EPMS: It's an El Paso thing... I get really frustrated with bands that don't even have the courtesy to respond when I offer them shows.

Mike West: People take for granted the people out there that are trying to do good for the music scene. The only reason I work and help out local bands is to help our scene. Unfortunately, I get a lot of haters getting pissed, because I speak the cold hard truth about some of the issues that plague our scene. I have a lot of other studios hate on me because I barely charge bands, and sometimes not at all, and I steal business. Ugggh! I probably have been called a shithead or asshole more than you can imagine.

As for booking bands down here, it is very, very sad to see the lack of promotion I have seen in other major cities. The clubs and most promoters do a very poor job promoting. You actually are one of the few that promotes and does a good job at it. Most clubs in Seattle spend cash to promote shows and help the local following. But, I believe in paying bands. One hundred bucks for a club is nothing. It's chump change, to show a little gratuity for them to haul all their crap out and drive to a show to play, is the least a club can do. I believe clubs should promote more and put the bills together a bit better. And book bands within the same genre, the same nights. I saw a show the other day when a Spanish band playing cumbias was playing with a metal band and a techno band. It was the most akward show I have ever seen. The audience was pretty good with a hundred people there, and by the second band they all got scared and left, leaving the owner with a bewildered look on his face. And I don't even think he got the point. These are just small things I notice, working for years in clubs that are very renowned and do well.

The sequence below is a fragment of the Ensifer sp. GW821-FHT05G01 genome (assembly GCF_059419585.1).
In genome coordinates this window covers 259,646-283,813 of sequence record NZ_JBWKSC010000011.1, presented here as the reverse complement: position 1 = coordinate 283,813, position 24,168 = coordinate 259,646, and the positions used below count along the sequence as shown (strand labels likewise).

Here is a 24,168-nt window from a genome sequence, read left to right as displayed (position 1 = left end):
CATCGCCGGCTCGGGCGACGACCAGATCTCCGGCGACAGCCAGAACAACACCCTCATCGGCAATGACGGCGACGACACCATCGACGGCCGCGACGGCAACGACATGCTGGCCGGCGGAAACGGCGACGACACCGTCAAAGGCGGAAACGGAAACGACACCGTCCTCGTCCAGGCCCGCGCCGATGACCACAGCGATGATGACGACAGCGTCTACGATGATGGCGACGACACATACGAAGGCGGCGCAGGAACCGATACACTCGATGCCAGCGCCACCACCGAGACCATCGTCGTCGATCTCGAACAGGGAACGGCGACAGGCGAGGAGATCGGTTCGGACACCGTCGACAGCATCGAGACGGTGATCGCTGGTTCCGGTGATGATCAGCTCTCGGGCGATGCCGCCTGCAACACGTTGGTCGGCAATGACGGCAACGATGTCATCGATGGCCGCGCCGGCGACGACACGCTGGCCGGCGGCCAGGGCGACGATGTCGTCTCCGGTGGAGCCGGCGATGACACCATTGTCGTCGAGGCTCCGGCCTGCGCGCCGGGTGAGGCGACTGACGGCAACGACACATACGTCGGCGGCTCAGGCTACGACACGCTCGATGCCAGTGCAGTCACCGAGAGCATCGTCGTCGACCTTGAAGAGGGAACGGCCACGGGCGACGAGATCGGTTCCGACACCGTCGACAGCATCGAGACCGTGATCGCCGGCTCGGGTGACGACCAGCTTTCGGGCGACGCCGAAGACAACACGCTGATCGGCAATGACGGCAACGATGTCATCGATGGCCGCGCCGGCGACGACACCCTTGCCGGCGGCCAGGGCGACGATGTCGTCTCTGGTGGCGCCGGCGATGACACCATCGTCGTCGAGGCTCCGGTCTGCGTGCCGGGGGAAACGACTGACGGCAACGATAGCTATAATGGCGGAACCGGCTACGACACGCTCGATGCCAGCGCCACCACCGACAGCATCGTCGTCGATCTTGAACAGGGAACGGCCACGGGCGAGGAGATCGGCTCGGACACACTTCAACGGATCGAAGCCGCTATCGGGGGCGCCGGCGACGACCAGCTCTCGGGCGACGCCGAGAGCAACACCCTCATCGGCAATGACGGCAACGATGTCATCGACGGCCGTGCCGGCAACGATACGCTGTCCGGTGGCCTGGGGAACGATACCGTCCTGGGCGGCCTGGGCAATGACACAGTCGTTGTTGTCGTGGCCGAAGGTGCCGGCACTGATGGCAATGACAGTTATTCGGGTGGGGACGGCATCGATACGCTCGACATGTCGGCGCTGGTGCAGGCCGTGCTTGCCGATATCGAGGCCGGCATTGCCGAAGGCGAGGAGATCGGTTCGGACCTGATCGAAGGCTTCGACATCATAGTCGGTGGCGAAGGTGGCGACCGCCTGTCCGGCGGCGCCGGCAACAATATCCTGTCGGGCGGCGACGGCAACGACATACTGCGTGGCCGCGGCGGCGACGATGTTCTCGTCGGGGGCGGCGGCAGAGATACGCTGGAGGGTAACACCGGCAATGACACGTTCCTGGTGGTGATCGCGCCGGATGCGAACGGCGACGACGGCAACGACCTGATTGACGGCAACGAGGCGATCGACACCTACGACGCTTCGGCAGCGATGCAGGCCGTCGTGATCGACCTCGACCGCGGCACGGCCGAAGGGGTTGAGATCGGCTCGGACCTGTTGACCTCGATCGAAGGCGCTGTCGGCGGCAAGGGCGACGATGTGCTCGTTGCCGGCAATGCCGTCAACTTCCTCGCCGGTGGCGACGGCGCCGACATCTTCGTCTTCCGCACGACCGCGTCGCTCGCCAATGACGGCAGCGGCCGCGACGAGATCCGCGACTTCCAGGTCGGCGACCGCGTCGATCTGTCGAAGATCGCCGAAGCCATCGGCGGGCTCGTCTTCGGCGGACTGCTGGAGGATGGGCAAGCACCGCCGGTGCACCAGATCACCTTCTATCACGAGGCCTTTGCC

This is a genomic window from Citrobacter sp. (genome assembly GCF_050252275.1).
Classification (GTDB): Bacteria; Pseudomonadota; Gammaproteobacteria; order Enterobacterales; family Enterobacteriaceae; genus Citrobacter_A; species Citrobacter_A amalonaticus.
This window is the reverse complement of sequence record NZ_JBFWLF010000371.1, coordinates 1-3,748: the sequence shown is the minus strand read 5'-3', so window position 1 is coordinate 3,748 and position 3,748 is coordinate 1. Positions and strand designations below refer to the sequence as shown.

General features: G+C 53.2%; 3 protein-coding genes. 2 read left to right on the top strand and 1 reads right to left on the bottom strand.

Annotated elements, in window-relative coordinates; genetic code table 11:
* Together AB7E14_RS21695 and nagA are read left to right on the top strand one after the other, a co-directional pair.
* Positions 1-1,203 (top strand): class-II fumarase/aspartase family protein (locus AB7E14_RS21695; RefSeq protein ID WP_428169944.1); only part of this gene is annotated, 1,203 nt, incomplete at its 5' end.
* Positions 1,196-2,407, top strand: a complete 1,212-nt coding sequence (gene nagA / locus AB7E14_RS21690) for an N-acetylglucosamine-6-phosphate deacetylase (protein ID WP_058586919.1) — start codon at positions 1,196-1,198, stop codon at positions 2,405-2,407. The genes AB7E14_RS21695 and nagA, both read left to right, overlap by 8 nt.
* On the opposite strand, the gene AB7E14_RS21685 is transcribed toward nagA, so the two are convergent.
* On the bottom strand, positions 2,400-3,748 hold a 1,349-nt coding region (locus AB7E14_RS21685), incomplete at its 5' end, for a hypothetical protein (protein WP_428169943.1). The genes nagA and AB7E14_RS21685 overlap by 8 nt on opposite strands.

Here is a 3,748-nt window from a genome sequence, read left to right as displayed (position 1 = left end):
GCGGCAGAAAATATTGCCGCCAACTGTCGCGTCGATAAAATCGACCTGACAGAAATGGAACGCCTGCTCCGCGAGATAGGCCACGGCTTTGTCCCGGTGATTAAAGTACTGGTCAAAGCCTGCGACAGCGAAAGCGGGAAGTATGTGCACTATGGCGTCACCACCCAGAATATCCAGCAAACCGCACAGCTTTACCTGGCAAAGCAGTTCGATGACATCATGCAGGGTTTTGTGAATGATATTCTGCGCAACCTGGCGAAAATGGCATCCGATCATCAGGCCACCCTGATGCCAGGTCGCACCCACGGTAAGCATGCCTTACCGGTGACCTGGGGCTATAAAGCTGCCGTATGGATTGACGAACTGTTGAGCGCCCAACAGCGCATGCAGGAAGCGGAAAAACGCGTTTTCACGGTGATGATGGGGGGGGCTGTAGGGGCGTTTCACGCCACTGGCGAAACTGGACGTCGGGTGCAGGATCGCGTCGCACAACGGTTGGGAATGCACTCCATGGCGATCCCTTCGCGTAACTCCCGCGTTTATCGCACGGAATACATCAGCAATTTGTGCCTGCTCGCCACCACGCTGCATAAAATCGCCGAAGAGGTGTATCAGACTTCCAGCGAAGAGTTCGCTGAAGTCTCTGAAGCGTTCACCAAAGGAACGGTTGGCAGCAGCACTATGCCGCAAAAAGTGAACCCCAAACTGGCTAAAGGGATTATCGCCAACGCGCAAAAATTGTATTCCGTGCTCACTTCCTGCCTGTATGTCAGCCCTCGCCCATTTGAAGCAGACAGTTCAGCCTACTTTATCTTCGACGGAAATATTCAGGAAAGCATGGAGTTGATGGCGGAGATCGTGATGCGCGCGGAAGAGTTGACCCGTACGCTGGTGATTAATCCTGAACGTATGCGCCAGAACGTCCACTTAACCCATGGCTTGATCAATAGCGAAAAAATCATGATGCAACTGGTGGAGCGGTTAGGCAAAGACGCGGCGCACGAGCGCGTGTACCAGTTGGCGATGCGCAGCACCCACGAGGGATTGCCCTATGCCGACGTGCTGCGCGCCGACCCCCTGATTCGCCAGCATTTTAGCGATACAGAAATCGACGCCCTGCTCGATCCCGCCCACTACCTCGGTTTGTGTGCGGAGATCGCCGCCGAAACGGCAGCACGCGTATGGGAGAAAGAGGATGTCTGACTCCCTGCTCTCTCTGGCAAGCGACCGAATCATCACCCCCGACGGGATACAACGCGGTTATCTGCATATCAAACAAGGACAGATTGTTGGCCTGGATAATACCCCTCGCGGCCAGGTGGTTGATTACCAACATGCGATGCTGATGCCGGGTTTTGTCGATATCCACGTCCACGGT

EPMS: Well, for a promoter, a band is really only worth how much crowd they can bring. I get a lot of booking agents talking up their bands, telling me how the band has their own publicist, but if the band doesn't consistently come to El Paso, it's very hard to get a crowd out for them. Unless, they have a really big name, like Avenged Sevenfold, or somebody like that. I recently put on a show for Oh My God!, which is an excellent touring band, a band that makes their money in music, which is very hard to do. I did the show with no cover, and we still didn't bring out too many people.

Mike West: A solution to the problem, as far as bringing people into clubs, as a promoter like yourself, is what they do in Los Angeles and other cities in California. It's Pay-To-Play. Most clubs there give tickets to bands to pre-sell for their shows. That way, the club is assured people at the shows. Usually they give the band one hundred or so tickets. The band sells them, and gives the club whatever the agreed upon amount they want is, and they let the band keep the rest, or they take all the sales and give them a cut of of the bar sales or tickets at the door. Bands down here don't sell enough merchandise as well. They wouldn't be complaining if they got their shit together and sold shirts and stickers. I don't see many bands do that, and it's a shame. But, I would say if you have a problem getting people to shows, work with the clubs and turn it into a Pay-To-Play situation, and have bands pre-sell their own tickets. It has worked wonders for clubs in other cities, and actually has proven to help some music scenes.

EPMS: OK, thanks for your time, Mike.

Mike West: Thanks again for what you do! Keep rocking!